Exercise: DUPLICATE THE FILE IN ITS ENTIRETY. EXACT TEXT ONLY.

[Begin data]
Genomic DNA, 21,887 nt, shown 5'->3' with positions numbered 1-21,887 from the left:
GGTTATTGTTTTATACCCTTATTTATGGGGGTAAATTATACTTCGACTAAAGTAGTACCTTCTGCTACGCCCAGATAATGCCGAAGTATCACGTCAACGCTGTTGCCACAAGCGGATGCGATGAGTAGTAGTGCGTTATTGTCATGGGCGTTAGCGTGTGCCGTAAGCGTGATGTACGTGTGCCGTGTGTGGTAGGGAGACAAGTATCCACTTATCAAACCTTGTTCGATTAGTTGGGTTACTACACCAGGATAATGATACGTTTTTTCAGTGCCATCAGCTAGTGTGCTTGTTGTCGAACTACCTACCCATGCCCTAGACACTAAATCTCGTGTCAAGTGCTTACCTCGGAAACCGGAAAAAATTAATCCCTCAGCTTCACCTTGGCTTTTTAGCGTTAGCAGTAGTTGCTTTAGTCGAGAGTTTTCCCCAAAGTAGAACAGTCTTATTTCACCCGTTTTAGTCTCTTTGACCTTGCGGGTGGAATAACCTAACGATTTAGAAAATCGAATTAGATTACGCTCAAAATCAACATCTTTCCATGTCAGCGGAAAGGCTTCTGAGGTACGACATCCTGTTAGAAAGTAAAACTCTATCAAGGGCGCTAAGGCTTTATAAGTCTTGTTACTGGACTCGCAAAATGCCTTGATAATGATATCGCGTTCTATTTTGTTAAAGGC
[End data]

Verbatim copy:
Genomic DNA, 21,887 nt, shown 5'->3' with positions numbered 1-21,887 from the left:
GGTTATTGTTTTATACCCTTATTTATGGGGGTAAATTATACTTCGACTAAAGTAGTACCTTCTGCTACGCCCAGATAATGCCGAAGTATCACGTCAACGCTGTTGCCACAAGCGGATGCGATGAGTAGTAGTGCGTTATTGTCATGGGCGTTAGCGTGTGCCGTAAGCGTGATGTACGTGTGCCGTGTGTGGTAGGGAGACAAGTATCCACTTATCAAACCTTGTTCGATTAGTTGGGTTACTACACCAGGATAATGATACGTTTTTTCAGTGCCATCAGCTAGTGTGCTTGTTGTCGAACTACCTACCCATGCCCTAGACACTAAATCTCGTGTCAAGTGCTTACCTCGGAAACCGGAAAAAATTAATCCCTCAGCTTCACCTTGGCTTTTTAGCGTTAGCAGTAGTTGCTTTAGTCGAGAGTTTTCCCCAAAGTAGAACAGTCTTATTTCACCCGTTTTAGTCTCTTTGACCTTGCGGGTGGAATAACCTAACGATTTAGAAAATCGAATTAGATTACGCTCAAAATCAACATCTTTCCATGTCAGCGGAAAGGCTTCTGAGGTACGACATCCTGTTAGAAAGTAAAACTCTATCAAGGGCGCTAAGGCTTTATAAGTCTTGTTACTGGACTCGCAAAATGCCTTGATAATGATATCGCGTTCTATTTTGTTAAAGGC